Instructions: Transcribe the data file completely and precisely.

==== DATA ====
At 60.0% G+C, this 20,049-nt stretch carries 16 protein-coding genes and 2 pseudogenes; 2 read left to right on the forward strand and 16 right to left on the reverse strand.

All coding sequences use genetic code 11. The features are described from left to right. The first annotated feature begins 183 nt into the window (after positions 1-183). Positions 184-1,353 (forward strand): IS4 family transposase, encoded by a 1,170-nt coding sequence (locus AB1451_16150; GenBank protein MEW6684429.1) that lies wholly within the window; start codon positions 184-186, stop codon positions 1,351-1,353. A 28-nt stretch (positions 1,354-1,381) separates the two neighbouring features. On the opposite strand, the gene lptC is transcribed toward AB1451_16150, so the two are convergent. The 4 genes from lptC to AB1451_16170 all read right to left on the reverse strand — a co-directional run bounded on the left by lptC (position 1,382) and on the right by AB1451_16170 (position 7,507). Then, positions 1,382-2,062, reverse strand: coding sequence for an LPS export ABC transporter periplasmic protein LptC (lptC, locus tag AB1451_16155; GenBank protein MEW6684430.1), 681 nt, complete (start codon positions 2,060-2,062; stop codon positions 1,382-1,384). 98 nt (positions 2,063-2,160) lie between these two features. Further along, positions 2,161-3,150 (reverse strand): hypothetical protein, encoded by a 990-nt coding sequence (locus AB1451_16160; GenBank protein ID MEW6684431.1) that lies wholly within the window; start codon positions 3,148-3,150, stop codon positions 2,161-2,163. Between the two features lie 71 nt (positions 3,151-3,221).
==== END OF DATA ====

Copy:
At 60.0% G+C, this 20,049-nt stretch carries 16 protein-coding genes and 2 pseudogenes; 2 read left to right on the forward strand and 16 right to left on the reverse strand.

All coding sequences use genetic code 11. The features are described from left to right. The first annotated feature begins 183 nt into the window (after positions 1-183). Positions 184-1,353 (forward strand): IS4 family transposase, encoded by a 1,170-nt coding sequence (locus AB1451_16150; GenBank protein MEW6684429.1) that lies wholly within the window; start codon positions 184-186, stop codon positions 1,351-1,353. A 28-nt stretch (positions 1,354-1,381) separates the two neighbouring features. On the opposite strand, the gene lptC is transcribed toward AB1451_16150, so the two are convergent. The 4 genes from lptC to AB1451_16170 all read right to left on the reverse strand — a co-directional run bounded on the left by lptC (position 1,382) and on the right by AB1451_16170 (position 7,507). Then, positions 1,382-2,062, reverse strand: coding sequence for an LPS export ABC transporter periplasmic protein LptC (lptC, locus tag AB1451_16155; GenBank protein MEW6684430.1), 681 nt, complete (start codon positions 2,060-2,062; stop codon positions 1,382-1,384). 98 nt (positions 2,063-2,160) lie between these two features. Further along, positions 2,161-3,150 (reverse strand): hypothetical protein, encoded by a 990-nt coding sequence (locus AB1451_16160; GenBank protein ID MEW6684431.1) that lies wholly within the window; start codon positions 3,148-3,150, stop codon positions 2,161-2,163. Between the two features lie 71 nt (positions 3,151-3,221).